Not the greatest Burgundy from not the greatest vintage for not the greatest Burgundies.

 

There's some fruit there -- cranberry, cherry, and red berries -- but it's fading.  The following finish isn't long.  To the contrary, it's short.

 

I mean, this isn't unpleasant or anything.  For a Monday night leftover dinner it's fine.  But nobody's gonna be singing "hossana in excelsis" for this.


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#5454 Sneakeater

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Posted 23 February 2020 - 05:38 AM

Shad roe sautéed in bacon (well, ventrèche) grease and butter with a lemon/caper/bacon (well, ventrèche)/butter sauce (with lots of garlic and shallots).  Sort-of-fried bread sauce and kale-and-brussells-sprouts on the side.  FWIW, I dusted the roe sack in buckwheat flower rather than white.

 

The totally unexpected appearance of shad roe at the Greenmarket -- I haven't seen any in years -- deserved a special wine.

 

2014 Domaine de Terre Dorées (Jean-Paul Brun) Fleurie "Grille Midi"

 

Probably my last bottle of any Beaujolais of any kind from my ATF vintage, 2014.  (Well, at least my last bottle on site.)  And what a bottle!

 

This is a New Wave natural Beaujolais (and the New Wave there is just about as old now as the New Wave in New York).  And what a splendid example!  Some funk overlaying the fruit.  But the fruit!  Tart berries and lots of them.  Plum but just a little.  And a galaxy of other flavors.  Flowers -- roses -- and bitter herbs (getting us ready for Pesach).  Acid acid acid to cut through all that butter and bacon grease (and the richness of the roe to begin with).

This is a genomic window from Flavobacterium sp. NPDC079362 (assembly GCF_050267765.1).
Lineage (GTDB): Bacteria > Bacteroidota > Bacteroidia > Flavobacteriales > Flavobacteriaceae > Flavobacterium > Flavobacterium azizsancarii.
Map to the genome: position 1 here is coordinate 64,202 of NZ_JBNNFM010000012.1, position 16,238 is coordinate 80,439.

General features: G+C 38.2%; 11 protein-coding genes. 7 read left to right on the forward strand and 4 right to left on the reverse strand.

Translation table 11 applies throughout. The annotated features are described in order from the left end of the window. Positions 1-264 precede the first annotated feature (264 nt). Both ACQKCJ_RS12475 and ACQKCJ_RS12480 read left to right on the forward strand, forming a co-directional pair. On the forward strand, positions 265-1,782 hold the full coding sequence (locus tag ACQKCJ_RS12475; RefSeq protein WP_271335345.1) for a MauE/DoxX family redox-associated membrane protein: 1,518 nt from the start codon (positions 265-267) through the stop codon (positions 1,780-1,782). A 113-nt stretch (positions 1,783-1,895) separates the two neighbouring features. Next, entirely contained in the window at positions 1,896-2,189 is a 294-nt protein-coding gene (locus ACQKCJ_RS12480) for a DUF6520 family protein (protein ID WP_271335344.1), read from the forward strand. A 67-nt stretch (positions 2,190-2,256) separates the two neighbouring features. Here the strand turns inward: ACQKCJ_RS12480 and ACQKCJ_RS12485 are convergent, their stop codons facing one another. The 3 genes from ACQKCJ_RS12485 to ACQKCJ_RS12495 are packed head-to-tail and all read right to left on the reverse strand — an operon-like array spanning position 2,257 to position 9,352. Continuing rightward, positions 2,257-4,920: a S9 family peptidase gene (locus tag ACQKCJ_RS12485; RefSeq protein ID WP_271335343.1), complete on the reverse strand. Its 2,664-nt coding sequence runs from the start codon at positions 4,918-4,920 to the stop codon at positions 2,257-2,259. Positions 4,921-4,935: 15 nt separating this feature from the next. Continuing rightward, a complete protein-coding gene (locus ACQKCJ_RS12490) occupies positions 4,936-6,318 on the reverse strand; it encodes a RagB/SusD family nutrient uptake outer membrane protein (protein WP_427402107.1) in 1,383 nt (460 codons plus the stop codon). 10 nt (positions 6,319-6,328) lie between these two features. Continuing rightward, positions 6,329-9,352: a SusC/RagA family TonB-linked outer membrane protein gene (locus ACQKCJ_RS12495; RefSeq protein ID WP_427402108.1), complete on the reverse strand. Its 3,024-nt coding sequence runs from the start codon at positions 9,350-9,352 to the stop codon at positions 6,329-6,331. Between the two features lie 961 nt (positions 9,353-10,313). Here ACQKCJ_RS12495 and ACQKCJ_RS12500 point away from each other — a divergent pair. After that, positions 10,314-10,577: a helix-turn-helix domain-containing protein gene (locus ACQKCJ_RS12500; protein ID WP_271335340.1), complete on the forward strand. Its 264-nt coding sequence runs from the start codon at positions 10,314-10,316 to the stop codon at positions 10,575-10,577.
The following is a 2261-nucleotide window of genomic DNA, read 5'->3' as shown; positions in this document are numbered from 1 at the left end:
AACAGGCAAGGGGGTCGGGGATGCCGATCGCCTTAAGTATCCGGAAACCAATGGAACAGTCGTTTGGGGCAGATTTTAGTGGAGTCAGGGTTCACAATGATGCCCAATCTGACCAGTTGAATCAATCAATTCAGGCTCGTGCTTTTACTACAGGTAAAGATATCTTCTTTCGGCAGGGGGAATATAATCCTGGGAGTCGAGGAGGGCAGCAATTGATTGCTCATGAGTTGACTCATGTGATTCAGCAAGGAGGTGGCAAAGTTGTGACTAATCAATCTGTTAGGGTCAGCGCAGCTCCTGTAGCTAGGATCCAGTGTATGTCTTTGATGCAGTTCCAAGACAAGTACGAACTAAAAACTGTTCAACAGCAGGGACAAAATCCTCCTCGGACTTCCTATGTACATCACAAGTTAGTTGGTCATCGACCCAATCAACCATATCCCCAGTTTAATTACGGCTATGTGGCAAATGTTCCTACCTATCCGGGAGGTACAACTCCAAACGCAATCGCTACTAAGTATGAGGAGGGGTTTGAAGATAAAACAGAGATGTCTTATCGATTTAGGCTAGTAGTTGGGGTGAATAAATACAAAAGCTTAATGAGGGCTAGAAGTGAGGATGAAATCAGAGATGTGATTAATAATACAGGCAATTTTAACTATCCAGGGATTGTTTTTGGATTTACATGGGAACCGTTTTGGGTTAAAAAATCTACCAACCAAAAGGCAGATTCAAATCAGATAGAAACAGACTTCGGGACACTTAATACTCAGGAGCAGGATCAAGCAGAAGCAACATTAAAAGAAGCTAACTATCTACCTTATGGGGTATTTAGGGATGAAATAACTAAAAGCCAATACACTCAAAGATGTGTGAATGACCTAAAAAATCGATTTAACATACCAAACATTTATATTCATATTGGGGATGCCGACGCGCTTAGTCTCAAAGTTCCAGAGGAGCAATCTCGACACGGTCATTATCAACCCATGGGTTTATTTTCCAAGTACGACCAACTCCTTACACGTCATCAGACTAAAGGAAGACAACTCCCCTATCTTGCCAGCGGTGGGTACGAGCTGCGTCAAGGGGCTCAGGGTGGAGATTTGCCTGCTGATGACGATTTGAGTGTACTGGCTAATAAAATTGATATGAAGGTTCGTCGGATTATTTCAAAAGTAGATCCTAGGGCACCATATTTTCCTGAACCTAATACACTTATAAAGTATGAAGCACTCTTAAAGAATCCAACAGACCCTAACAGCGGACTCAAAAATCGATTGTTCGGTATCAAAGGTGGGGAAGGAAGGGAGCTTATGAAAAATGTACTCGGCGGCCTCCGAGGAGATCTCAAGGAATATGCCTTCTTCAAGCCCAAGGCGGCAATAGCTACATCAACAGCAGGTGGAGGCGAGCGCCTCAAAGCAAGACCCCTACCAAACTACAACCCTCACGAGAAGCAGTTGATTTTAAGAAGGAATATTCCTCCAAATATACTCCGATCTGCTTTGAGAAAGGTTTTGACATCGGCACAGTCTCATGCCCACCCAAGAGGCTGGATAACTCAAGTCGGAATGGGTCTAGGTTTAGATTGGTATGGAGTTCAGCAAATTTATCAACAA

You drink this wine and you think, wines like this are going to take over the world.


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#5455 Sneakeater

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Posted 23 February 2020 - 05:39 AM

And I managed to keep myself from overcooking the roe!  A whole new thing for me!


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#5456 Sneakeater

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Posted 23 February 2020 - 05:58 AM

Now the cola is coming out!  This is quite a wine!


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#5457 Wilfrid

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Posted 25 February 2020 - 04:51 AM

It seems a pity not to add a healthy dash of heavy cream to the shad roe. Says Fritz Brenner, anyway.

#5458 Sneakeater

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Posted 25 February 2020 - 04:53 AM

I was going to do that to tonight's round.  But then I remembered I had something else I needed to use.


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#5459 Sneakeater

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Posted 25 February 2020 - 05:58 AM

Shad roe:  lobe 2.  I had this sort of Caribbeanoid relish left over from a long-ago cracked conch; to make it a bit more reticent for the shad roe, I mixed it with some Duke's to make a spiced mayonnaise (or maybe a Caribbeanoid sauce tartare).  This was so great I could bottle it.  I served the shad with toast points drenched in the butter I cooked the roe in.  And some leftover restaurant leafy green with mushrooms.

 

I totally aced the wine pairing.

 

2014 Nicolas Gonin Verdesse

 

It has finally gotten through my head that Isère isn't near the Savoie but rather in the Savoie -- just not the part we think of as the wine region.

 

Verdesse is a white grape that's found pretty much only around Isère (and there isn't much there).  It's floral, fragrant, and (it's from the Savoie) acidic:  perfect for tonight's shad roe preparation.

 

You smell white meadow flowers.  The first thing you taste is melon.  I don't really know how to describe what comes next -- it's almost more a scent than a flavor -- but it's very very pleasant.  There's some citrus:  lime (I'd put a lot of lime in that Caribbeanoid relish).  Then, walnuts.  And thanks to global warming, the acid kick at the end isn't as abrasive as it would have been in the '80s, when I started exploring the wines of this region.

 

This is a wine that "feels" round, but tastes light.  Light but full.  A lovely lovely wine.

 

I have formed the opinion that Nicolas Gonin is a genius winemaker.  This bottle did nothing to dispell that.


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#5460 Sneakeater

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Posted 25 February 2020 - 06:01 AM

I wonder if there'll be any shad roe next week?